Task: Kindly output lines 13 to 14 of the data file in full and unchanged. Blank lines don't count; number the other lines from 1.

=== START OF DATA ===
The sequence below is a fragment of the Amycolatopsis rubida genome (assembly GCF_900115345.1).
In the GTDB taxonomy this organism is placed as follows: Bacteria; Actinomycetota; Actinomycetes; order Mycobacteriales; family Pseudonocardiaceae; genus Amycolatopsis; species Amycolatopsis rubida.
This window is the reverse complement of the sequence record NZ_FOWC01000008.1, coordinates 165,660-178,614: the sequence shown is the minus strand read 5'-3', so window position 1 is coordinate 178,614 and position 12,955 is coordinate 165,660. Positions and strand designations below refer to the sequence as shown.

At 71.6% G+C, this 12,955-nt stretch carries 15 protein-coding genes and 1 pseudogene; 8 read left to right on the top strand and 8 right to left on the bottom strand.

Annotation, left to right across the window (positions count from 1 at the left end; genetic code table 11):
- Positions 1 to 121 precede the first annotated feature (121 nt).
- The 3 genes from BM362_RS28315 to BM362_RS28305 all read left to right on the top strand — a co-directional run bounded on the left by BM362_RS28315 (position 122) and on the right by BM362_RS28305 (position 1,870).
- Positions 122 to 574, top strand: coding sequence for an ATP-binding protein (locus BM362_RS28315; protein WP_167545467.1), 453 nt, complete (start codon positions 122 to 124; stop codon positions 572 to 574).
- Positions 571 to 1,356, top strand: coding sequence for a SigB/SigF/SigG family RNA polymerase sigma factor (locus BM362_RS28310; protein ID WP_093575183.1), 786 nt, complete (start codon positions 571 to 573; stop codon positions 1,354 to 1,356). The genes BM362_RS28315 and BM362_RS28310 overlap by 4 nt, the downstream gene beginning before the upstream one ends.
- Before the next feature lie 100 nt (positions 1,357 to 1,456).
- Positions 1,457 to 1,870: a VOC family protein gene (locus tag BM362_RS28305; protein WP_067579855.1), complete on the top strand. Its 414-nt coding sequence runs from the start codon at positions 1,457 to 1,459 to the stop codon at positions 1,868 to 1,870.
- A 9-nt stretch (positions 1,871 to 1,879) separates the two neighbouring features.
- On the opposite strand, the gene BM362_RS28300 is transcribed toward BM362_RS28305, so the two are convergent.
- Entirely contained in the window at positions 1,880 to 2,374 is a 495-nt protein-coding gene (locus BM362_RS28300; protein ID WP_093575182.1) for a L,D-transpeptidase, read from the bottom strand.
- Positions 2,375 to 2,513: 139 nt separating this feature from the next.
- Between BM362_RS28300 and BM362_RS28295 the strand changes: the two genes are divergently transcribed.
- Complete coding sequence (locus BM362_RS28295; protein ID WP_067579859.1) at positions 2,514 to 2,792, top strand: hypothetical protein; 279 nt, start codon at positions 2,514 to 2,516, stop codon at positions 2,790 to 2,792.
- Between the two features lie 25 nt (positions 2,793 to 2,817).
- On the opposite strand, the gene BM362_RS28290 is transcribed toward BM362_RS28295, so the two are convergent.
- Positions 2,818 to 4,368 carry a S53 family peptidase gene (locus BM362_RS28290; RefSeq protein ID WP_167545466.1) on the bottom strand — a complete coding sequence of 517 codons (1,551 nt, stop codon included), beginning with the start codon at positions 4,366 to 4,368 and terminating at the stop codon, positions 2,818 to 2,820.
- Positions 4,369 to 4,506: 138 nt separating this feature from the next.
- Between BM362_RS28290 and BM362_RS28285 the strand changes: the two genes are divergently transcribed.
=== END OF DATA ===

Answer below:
- On the opposite strand, the gene BM362_RS28300 is transcribed toward BM362_RS28305, so the two are convergent.
- Entirely contained in the window at positions 1,880 to 2,374 is a 495-nt protein-coding gene (locus BM362_RS28300; protein ID WP_093575182.1) for a L,D-transpeptidase, read from the bottom strand.